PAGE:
Furthermore, although the “established business relationship" exception applied only in the context of artificial and prerecorded calls, the TCPA’s other triggering factor — the use of an autodialer — remains subject to regulatory uncertainty and could be a potentially dangerous pitfall for uninformed telemarketers. The TCPA itself defines an autodialer as equipment having the capacity to store or produce telephone numbers to be called, using a random or sequential number generator, as well as dial such numbers, and the FCC has, in turn, clarified that this definition covers any equipment that has the specified capacity to generate numbers and dial them without human intervention. However, the inconsistent application of these definitions by courts and the various pending petitions for clarification before the FCC demonstrate that the types of calling systems constituting an autodialer remain unclear. As such, entities using systems that merely have the capacity to dial numbers without intervention, even if that capacity is disabled, run a risk that their calling activities will fall within the jurisdiction of the TCPA.

Finally, while this article primarily focuses on the TCPA’s autodialer and prerecorded call rules, other federal and state level laws regulate the behavior of telemarketers as well. There are, for example, both federal-level and state-level do-not-call rules that allow consumers to add their numbers to a do-not-call registry. The federal do-not-call rules generally prohibit telemarketing calls to numbers on the list, regardless of whether they are autodialed or prerecorded, unless an exception is met. These exceptions include, for example, calls to any person with whom the caller has an established business relationship, calls by or on behalf of a tax-exempt non-profit and calls made with the called party’s prior express invitation or permission.

State do-not-call rules, meanwhile, vary with regards to the types of calls they prohibit. Some of these states have adopted rules that are more restrictive than the federal rules, by removing exceptions available at the federal level or requiring that certain telemarketers register with the state or post a bond. Additionally, the Controlling the Assault of Non-Solicited Pornography and Marketing Act of 2003 (CAN-SPAM Act) prohibits the sending of mobile service commercial messages (MSCMs), which include messages sent using Internet-to-phone SMS technology if the messages include an Internet reference such as an @ sign in the address, to a subscriber’s wireless device unless express prior authorization has been obtained from the subscriber.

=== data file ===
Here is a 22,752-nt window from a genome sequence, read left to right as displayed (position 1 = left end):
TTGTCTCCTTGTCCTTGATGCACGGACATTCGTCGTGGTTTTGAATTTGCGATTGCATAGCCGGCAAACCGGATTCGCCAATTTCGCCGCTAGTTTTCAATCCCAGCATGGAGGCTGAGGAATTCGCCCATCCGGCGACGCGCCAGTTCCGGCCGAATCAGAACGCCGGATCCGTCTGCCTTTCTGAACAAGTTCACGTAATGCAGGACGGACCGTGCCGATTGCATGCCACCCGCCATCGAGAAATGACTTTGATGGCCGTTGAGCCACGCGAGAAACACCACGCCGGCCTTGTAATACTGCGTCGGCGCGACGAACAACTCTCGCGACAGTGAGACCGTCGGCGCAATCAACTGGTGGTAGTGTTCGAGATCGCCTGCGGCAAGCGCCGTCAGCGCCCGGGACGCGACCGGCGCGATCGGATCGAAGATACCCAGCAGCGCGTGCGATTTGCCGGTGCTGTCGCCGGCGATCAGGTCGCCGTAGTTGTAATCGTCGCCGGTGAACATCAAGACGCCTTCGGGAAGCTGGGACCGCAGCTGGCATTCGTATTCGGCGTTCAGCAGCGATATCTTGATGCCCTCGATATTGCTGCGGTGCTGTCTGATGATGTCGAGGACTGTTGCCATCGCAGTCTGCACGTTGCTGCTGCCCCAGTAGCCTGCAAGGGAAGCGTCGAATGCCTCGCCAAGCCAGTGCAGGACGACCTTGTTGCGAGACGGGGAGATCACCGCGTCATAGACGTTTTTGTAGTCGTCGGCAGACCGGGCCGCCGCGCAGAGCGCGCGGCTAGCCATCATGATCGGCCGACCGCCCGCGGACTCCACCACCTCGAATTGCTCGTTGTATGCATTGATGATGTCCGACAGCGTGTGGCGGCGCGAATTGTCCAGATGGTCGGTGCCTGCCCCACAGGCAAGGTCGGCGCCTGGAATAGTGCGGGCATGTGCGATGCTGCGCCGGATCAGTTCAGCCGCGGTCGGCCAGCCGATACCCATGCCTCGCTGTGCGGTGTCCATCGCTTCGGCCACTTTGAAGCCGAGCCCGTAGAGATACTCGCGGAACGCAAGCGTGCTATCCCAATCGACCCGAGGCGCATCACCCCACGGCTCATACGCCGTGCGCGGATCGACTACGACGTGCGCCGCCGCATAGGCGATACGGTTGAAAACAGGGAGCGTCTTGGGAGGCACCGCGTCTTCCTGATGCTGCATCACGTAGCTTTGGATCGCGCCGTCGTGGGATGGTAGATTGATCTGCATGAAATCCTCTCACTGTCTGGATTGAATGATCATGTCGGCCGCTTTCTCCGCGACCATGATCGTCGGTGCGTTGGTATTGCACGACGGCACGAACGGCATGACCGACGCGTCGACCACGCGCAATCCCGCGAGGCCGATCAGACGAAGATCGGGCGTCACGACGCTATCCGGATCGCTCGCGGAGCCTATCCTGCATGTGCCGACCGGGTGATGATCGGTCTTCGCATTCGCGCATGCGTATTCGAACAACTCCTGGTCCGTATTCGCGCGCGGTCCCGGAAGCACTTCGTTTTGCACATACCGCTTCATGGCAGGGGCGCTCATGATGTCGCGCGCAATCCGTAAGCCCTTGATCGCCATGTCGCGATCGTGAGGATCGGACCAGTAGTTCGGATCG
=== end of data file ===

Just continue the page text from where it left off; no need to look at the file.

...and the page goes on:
Together, the TCPA and these other laws create a complex web of rules and regulations for telemarketers, which are aggressively enforced by private parties, as well as the federal and state governments, potentially subjecting non-compliant entities to penalties of $1500 per TCPA violation. Additionally, both the party making an unauthorized call and the party on whose behalf the call is made will be held liable for TCPA violations, which raises substantial contracting issues, including the need for an adequate indemnification clause and assurances that third parties are complying with all applicable telemarketing laws. As such, it is critical that all telemarketers and entities contracting with telemarketers conduct an internal audit to ensure that they are compliant with these telemarketing laws and that their agreements are affording them adequate protection.

Matthew Friedman is an attorney at the Technology Law Group LLC, a Washington-based telecommunications law firm.  He can be reached by phone at +1 202 895 1707 and by email at mfriedman@tlgdc.com.